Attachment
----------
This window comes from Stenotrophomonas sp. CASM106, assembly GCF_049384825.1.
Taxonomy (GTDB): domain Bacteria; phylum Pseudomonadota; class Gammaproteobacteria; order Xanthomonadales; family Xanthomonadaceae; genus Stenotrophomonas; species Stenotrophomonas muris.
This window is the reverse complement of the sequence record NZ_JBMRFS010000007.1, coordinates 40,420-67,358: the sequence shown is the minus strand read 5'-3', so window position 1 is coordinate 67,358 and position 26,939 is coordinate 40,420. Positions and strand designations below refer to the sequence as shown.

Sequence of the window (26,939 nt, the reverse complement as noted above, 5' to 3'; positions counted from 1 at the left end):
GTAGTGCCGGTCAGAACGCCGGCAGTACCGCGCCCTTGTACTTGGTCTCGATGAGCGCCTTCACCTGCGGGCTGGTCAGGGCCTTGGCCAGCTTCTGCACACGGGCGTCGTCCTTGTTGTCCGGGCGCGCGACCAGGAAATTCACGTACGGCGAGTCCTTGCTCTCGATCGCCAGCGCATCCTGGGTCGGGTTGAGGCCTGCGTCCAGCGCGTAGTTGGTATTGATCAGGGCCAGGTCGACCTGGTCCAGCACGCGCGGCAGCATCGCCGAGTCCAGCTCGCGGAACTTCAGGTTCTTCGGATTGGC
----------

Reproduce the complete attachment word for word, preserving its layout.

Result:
This window comes from Stenotrophomonas sp. CASM106, assembly GCF_049384825.1.
Taxonomy (GTDB): domain Bacteria; phylum Pseudomonadota; class Gammaproteobacteria; order Xanthomonadales; family Xanthomonadaceae; genus Stenotrophomonas; species Stenotrophomonas muris.
This window is the reverse complement of the sequence record NZ_JBMRFS010000007.1, coordinates 40,420-67,358: the sequence shown is the minus strand read 5'-3', so window position 1 is coordinate 67,358 and position 26,939 is coordinate 40,420. Positions and strand designations below refer to the sequence as shown.

Sequence of the window (26,939 nt, the reverse complement as noted above, 5' to 3'; positions counted from 1 at the left end):
GTAGTGCCGGTCAGAACGCCGGCAGTACCGCGCCCTTGTACTTGGTCTCGATGAGCGCCTTCACCTGCGGGCTGGTCAGGGCCTTGGCCAGCTTCTGCACACGGGCGTCGTCCTTGTTGTCCGGGCGCGCGACCAGGAAATTCACGTACGGCGAGTCCTTGCTCTCGATCGCCAGCGCATCCTGGGTCGGGTTGAGGCCTGCGTCCAGCGCGTAGTTGGTATTGATCAGGGCCAGGTCGACCTGGTCCAGCACGCGCGGCAGCATCGCCGAGTCCAGCTCGCGGAACTTCAGGTTCTTCGGATTGGC